It might look like a deleted scene from Bojack Horseman but STONE offers a stoner noir-esque experience much along the same vein as The Big Lebowski and Inherent Vice. Let’s jump straight in and see if it can match that bold statement.
You play as Roy Stone, an alcoholic anthropomorphic koala bear who wakes up one morning after a heavy session the night before to find his boyfriend, Alex, is nowhere to be found. Using his lacklustre private investigator skills, he takes it upon himself to find Alex and return things to normal.
The first thing that is immediately obvious with STONE though is that the voice acting isn’t particularly good. In fact, if it wasn’t for the splash screen announcing the game was funded by Film Victoria, I would have questioned the legitimacy of the Australian accents. The voice acting feels very wooden and laissez faire, and the urgency of a man looking for their lost lover doesn’t come across as urgent at all as a result.
There are a lot of Australian colloquialisms included as well, so the appearance of a glossary detailing what all these mean is welcome, particularly as this comes in on the humorous side.
The game starts with a simple series of environments such as Stone’s flat, the local bar and an open all hours nightclub that appear to be full of people, but only one of them can be interacted with in each area. The whole process takes about 25 minutes and by that time you are halfway through Act 2 before anything opens up. It’s a telling sign that one of the biggest gameplay features is that you can press the Y button at any point and strike up a cigarette. But for some reason whenever you are smoking Stone cannot walk or do anything else. Typical man.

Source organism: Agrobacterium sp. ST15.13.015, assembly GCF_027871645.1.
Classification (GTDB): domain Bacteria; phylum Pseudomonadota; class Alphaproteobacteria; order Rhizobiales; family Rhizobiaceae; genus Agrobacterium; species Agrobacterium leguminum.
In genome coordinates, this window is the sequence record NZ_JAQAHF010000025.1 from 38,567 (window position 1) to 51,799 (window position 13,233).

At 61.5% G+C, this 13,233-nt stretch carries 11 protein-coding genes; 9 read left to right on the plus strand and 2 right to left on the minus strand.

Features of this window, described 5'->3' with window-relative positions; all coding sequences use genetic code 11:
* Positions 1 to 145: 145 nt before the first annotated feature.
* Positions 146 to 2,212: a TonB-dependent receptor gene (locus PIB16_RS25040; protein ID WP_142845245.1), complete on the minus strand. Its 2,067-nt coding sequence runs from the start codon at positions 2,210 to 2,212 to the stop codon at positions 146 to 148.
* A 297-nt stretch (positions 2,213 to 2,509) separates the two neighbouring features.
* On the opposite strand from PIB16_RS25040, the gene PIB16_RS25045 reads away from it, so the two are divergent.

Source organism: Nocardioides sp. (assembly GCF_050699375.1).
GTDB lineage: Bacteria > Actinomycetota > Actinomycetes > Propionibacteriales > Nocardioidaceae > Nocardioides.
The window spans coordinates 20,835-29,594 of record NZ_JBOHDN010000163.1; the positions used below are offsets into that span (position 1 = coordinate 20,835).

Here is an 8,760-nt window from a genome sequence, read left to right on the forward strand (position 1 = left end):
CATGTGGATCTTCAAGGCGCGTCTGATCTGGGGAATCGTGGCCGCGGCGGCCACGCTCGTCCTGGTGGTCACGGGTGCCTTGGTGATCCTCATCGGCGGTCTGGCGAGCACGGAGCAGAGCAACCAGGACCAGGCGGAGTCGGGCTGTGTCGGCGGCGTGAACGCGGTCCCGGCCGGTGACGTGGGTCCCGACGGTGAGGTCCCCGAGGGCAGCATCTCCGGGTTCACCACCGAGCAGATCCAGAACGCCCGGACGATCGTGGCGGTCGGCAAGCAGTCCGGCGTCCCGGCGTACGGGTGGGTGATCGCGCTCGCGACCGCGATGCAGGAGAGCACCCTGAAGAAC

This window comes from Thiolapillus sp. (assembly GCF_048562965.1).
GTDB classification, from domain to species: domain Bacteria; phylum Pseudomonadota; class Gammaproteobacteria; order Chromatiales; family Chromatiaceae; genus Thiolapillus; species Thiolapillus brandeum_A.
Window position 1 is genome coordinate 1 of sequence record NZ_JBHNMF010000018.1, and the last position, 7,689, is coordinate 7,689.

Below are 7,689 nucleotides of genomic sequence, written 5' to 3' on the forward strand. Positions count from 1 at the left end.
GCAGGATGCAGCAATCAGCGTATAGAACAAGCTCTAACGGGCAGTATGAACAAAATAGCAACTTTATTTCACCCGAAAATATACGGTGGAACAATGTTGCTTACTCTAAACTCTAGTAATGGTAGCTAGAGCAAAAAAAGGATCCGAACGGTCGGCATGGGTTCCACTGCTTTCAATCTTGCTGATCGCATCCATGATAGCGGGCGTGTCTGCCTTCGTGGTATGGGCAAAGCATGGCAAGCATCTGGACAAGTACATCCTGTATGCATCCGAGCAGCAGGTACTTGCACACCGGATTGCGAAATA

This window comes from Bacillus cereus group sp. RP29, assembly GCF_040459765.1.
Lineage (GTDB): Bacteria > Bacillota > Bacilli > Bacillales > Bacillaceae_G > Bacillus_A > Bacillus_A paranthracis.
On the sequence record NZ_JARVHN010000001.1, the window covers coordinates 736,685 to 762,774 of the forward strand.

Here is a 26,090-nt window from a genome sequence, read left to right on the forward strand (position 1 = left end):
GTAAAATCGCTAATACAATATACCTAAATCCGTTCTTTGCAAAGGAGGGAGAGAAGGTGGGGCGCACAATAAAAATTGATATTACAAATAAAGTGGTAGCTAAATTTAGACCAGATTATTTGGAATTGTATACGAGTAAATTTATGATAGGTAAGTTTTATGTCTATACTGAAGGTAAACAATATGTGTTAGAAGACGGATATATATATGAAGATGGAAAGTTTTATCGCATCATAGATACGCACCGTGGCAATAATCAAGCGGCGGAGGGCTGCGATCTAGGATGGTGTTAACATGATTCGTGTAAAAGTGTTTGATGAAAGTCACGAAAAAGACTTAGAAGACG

The game hits a high point when it does become much more open; Stone can visit a sauna, choose from one of the licensed tracks to listen to – which in fairness are pretty good – or visit the cinema. Here you can watch full length black and whites including The Cabinet of Dr. Caligari and Night of the Living Dead. These are certainly in keeping with the stoner noir feel but aren’t required to continue the story, as nice a touch as they are.
The story itself can be completed within two hours; there is a satisfying conclusion to the plot in the epilogue but the majority of the game requires you to travel to the same three locations, repeatedly interrogating the owners of said establishments. The majority of them don’t like Stone, and I can understand why, as all he appears to do is ask the same question over and over again, despite doing any actual private investigating.
More annoying is the fact that these conversations tend to just stop mid-flow. Rather than interacting with a character once and the full conversation playing out, you are having to press the A button several times to get the full conversation, and there doesn’t appear to be any consistency as to when the conversation breaks down, requiring the players input again.
Even graphically the game lets itself down. We’re not expecting Red Dead Redemption 2 levels of graphical clarity here but some of the textures look ugly and this game wouldn’t look out of place on the Xbox 360. Character models come across as a bit cartoony, which isn’t a bad thing as they could look like extras from Bojack Horseman, so it is a shame they aren’t shown off to their full potential.
Other graphical issues exist too. Stone tends to wear sunglasses when outdoors but if he is in a conversation, sometimes these are the only items of Stone that will load in when the other person is chatting.
When Stone isn’t questioning the same individuals, we are treated to some decent moments. There is a fever dream – a stoner staple – and some flashbacks to give further context to just how important this missing Alex is to Stone. The interactions Stone has with a group of British foxes are also high points, but these are just a little too infrequent.
There are 13 achievements in total, and all are as easy as the game itself. So much so, that ten of them can be unlocked by finishing the main game and epilogue, with the remaining three requiring only the tiniest bit of extra effort to earn as well.
STONE on the Xbox One compares itself to films such as The Big Lebowski and Inherent Vice, and in the odd moments it is. But even in a game that is barely two hours long, these moments are too far apart, and the filler is very disappointing. There is little to no interaction within the environment and the inhabitants, but then that might not be the worst thing since the voice acting is so wooden. Sadly, this Stone sinks to the bottom of the pile.